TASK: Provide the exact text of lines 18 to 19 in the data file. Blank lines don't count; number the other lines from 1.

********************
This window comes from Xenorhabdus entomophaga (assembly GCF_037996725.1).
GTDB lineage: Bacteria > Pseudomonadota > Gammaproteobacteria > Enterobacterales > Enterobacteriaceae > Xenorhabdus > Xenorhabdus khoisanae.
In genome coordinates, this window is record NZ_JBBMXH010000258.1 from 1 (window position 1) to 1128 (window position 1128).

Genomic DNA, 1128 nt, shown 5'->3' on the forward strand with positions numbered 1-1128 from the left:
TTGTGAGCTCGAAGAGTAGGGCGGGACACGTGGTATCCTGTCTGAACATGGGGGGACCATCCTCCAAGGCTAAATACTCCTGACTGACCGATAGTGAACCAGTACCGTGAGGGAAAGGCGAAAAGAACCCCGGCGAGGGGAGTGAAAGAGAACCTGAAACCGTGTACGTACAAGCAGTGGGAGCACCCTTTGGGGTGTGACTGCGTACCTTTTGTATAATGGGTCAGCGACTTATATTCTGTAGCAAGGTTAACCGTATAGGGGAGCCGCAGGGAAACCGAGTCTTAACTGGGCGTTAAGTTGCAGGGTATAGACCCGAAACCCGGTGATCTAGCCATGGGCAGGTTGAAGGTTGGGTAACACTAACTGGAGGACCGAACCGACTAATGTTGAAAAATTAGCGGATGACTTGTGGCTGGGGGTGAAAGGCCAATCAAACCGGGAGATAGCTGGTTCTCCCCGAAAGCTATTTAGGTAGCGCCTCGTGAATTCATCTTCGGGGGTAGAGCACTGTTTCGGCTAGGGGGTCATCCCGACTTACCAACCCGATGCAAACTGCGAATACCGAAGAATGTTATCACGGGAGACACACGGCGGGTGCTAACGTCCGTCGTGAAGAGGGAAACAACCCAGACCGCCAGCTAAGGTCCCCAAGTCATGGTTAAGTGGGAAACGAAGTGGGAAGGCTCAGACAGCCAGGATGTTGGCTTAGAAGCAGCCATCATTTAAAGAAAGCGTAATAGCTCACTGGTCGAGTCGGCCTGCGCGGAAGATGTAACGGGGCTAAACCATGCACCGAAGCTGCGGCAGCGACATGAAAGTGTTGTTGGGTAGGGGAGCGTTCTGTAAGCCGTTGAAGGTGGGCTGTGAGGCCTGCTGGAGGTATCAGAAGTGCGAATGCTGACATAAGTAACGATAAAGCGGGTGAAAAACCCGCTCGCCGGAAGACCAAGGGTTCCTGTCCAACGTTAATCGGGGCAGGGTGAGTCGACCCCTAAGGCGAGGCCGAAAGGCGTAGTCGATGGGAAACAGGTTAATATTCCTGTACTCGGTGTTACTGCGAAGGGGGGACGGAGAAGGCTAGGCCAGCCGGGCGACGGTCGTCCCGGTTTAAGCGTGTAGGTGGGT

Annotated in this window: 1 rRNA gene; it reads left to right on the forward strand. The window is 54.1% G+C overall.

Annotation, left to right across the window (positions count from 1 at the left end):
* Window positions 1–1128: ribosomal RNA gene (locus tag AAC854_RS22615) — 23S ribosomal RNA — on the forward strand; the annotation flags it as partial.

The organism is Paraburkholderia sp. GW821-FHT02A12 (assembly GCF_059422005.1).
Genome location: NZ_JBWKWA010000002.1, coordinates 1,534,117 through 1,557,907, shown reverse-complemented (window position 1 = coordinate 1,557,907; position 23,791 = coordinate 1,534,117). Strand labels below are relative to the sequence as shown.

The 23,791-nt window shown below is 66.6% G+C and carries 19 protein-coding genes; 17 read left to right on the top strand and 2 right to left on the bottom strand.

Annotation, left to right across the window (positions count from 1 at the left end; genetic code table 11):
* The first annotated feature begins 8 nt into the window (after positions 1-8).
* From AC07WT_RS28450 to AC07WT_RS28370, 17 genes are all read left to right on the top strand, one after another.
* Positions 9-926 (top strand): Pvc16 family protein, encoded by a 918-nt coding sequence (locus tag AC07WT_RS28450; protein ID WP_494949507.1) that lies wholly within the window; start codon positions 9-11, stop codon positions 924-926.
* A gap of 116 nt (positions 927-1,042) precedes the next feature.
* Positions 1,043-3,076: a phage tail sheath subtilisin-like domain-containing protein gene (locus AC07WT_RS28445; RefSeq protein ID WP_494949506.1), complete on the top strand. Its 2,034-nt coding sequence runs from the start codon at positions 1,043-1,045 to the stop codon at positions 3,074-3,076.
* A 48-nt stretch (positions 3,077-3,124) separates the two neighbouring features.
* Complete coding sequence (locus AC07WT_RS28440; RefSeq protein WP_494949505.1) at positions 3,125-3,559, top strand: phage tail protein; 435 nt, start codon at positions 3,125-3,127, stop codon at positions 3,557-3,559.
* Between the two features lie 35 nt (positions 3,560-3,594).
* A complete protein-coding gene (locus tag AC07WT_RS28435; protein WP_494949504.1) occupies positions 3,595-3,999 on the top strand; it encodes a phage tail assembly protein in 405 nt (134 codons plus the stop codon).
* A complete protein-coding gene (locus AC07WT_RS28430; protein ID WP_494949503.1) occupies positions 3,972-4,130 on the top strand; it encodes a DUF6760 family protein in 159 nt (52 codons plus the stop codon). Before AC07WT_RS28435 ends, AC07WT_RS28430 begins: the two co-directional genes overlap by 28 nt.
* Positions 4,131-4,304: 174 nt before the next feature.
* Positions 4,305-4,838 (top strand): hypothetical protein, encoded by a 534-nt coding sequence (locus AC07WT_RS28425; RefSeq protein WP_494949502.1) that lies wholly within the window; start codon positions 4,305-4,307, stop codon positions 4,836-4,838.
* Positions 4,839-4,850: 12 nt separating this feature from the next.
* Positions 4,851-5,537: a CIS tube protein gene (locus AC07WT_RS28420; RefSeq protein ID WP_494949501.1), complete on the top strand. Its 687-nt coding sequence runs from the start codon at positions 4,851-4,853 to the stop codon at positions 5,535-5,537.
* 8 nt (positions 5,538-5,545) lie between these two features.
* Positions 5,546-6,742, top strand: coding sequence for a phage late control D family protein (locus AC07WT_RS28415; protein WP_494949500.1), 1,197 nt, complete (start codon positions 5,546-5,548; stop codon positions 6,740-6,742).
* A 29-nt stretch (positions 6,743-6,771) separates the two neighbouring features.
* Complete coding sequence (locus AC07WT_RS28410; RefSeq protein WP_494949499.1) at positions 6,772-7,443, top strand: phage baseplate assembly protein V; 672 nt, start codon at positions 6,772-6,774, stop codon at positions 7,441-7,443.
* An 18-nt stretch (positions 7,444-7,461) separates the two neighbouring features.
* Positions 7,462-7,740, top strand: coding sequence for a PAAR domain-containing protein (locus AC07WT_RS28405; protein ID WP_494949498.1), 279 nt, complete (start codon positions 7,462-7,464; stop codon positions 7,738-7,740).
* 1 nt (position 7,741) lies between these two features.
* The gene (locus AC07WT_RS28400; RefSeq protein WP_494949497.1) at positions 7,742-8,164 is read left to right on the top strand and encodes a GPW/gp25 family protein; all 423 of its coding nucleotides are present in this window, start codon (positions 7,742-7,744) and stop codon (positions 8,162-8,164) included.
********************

* A 48-nt stretch (positions 3,077-3,124) separates the two neighbouring features.
* Complete coding sequence (locus AC07WT_RS28440; RefSeq protein WP_494949505.1) at positions 3,125-3,559, top strand: phage tail protein; 435 nt, start codon at positions 3,125-3,127, stop codon at positions 3,557-3,559.